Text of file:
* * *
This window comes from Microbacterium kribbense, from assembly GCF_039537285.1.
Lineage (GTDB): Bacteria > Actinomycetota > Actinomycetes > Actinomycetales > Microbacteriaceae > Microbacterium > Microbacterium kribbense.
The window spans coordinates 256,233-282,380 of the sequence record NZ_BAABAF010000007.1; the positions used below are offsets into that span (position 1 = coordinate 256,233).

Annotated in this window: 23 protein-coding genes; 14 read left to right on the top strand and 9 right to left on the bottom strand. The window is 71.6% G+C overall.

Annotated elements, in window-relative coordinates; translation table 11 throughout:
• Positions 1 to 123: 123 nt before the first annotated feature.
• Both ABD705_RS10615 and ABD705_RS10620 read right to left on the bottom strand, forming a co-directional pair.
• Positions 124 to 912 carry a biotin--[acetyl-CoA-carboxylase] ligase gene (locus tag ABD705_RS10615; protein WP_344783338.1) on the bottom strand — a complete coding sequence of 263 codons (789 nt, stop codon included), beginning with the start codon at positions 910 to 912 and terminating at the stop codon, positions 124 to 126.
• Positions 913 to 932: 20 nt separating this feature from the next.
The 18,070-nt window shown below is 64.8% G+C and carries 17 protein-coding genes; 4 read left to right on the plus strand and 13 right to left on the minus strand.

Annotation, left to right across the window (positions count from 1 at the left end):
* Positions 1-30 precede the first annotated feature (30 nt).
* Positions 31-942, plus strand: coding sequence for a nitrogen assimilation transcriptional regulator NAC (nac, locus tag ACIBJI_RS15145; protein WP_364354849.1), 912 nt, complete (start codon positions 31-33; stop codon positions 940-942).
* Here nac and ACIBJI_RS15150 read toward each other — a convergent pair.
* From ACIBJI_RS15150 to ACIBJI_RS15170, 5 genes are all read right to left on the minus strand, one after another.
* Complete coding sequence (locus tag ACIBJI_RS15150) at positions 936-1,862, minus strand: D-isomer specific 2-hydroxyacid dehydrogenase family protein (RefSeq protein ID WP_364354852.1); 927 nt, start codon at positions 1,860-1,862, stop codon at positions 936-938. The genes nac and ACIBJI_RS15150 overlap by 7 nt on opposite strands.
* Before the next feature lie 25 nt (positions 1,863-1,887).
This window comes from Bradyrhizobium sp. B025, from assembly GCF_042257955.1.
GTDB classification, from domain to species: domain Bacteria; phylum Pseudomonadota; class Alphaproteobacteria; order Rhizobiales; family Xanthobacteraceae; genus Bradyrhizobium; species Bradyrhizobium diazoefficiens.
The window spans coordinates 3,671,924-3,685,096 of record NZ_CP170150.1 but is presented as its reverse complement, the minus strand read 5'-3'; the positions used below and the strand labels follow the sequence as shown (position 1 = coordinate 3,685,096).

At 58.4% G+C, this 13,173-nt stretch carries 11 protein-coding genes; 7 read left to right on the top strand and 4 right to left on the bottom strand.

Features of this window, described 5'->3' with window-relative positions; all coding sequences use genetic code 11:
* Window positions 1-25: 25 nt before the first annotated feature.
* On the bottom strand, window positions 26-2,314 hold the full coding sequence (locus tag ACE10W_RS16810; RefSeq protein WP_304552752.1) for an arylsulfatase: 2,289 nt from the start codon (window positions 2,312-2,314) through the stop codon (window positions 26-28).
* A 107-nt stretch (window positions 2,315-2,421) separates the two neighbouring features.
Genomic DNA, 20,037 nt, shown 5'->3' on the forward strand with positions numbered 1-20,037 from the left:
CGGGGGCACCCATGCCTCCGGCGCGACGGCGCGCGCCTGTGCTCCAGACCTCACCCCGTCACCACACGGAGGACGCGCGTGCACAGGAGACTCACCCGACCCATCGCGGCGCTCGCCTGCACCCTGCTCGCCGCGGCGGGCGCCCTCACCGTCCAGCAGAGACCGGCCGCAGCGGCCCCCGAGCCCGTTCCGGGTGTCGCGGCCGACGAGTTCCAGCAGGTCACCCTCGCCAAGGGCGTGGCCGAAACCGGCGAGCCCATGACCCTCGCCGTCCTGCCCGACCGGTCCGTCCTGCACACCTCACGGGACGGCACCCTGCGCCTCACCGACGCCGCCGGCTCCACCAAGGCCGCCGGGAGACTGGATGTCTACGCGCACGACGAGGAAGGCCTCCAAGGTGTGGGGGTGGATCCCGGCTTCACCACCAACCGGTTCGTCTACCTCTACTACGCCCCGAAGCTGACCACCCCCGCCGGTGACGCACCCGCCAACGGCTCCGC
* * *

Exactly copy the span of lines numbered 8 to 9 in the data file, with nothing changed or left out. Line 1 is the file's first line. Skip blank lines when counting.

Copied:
• Positions 124 to 912 carry a biotin--[acetyl-CoA-carboxylase] ligase gene (locus tag ABD705_RS10615; protein WP_344783338.1) on the bottom strand — a complete coding sequence of 263 codons (789 nt, stop codon included), beginning with the start codon at positions 910 to 912 and terminating at the stop codon, positions 124 to 126.
• Positions 913 to 932: 20 nt separating this feature from the next.